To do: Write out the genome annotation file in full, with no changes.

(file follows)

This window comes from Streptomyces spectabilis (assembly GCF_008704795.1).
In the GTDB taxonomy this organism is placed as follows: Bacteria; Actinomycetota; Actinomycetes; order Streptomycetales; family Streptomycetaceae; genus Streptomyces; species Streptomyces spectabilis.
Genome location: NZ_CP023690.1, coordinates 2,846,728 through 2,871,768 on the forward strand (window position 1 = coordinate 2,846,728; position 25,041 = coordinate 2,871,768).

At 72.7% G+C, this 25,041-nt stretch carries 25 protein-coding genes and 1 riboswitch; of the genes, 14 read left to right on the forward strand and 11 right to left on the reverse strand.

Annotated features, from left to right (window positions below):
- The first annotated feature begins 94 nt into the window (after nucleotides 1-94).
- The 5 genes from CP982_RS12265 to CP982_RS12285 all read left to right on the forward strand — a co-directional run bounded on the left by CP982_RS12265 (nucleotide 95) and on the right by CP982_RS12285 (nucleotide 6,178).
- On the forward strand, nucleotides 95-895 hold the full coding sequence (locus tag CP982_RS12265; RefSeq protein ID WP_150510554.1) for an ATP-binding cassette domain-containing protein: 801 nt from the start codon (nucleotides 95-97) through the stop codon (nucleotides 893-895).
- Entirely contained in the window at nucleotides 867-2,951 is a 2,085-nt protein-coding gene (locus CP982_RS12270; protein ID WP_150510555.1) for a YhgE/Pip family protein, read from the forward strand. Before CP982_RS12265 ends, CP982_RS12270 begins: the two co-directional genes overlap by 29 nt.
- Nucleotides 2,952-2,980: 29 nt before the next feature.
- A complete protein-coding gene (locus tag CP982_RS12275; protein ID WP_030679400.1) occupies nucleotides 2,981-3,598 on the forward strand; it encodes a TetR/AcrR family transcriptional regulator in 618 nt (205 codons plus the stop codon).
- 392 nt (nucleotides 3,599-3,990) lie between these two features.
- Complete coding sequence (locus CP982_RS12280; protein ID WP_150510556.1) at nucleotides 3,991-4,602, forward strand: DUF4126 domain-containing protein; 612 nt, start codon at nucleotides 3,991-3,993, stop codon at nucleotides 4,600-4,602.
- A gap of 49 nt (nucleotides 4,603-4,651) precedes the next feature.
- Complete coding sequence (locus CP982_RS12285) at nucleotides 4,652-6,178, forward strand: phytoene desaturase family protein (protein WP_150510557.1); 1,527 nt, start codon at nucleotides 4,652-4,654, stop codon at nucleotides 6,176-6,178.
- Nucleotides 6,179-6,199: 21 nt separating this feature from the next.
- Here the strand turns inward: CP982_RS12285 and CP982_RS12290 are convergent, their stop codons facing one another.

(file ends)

This window comes from Streptomyces spectabilis (assembly GCF_008704795.1).
In the GTDB taxonomy this organism is placed as follows: Bacteria; Actinomycetota; Actinomycetes; order Streptomycetales; family Streptomycetaceae; genus Streptomyces; species Streptomyces spectabilis.
Genome location: NZ_CP023690.1, coordinates 2,846,728 through 2,871,768 on the forward strand (window position 1 = coordinate 2,846,728; position 25,041 = coordinate 2,871,768).

At 72.7% G+C, this 25,041-nt stretch carries 25 protein-coding genes and 1 riboswitch; of the genes, 14 read left to right on the forward strand and 11 right to left on the reverse strand.

Annotated features, from left to right (window positions below):
- The first annotated feature begins 94 nt into the window (after nucleotides 1-94).
- The 5 genes from CP982_RS12265 to CP982_RS12285 all read left to right on the forward strand — a co-directional run bounded on the left by CP982_RS12265 (nucleotide 95) and on the right by CP982_RS12285 (nucleotide 6,178).
- On the forward strand, nucleotides 95-895 hold the full coding sequence (locus tag CP982_RS12265; RefSeq protein ID WP_150510554.1) for an ATP-binding cassette domain-containing protein: 801 nt from the start codon (nucleotides 95-97) through the stop codon (nucleotides 893-895).
- Entirely contained in the window at nucleotides 867-2,951 is a 2,085-nt protein-coding gene (locus CP982_RS12270; protein ID WP_150510555.1) for a YhgE/Pip family protein, read from the forward strand. Before CP982_RS12265 ends, CP982_RS12270 begins: the two co-directional genes overlap by 29 nt.
- Nucleotides 2,952-2,980: 29 nt before the next feature.
- A complete protein-coding gene (locus tag CP982_RS12275; protein ID WP_030679400.1) occupies nucleotides 2,981-3,598 on the forward strand; it encodes a TetR/AcrR family transcriptional regulator in 618 nt (205 codons plus the stop codon).
- 392 nt (nucleotides 3,599-3,990) lie between these two features.
- Complete coding sequence (locus CP982_RS12280; protein ID WP_150510556.1) at nucleotides 3,991-4,602, forward strand: DUF4126 domain-containing protein; 612 nt, start codon at nucleotides 3,991-3,993, stop codon at nucleotides 4,600-4,602.
- A gap of 49 nt (nucleotides 4,603-4,651) precedes the next feature.
- Complete coding sequence (locus CP982_RS12285) at nucleotides 4,652-6,178, forward strand: phytoene desaturase family protein (protein WP_150510557.1); 1,527 nt, start codon at nucleotides 4,652-4,654, stop codon at nucleotides 6,176-6,178.
- Nucleotides 6,179-6,199: 21 nt separating this feature from the next.
- Here the strand turns inward: CP982_RS12285 and CP982_RS12290 are convergent, their stop codons facing one another.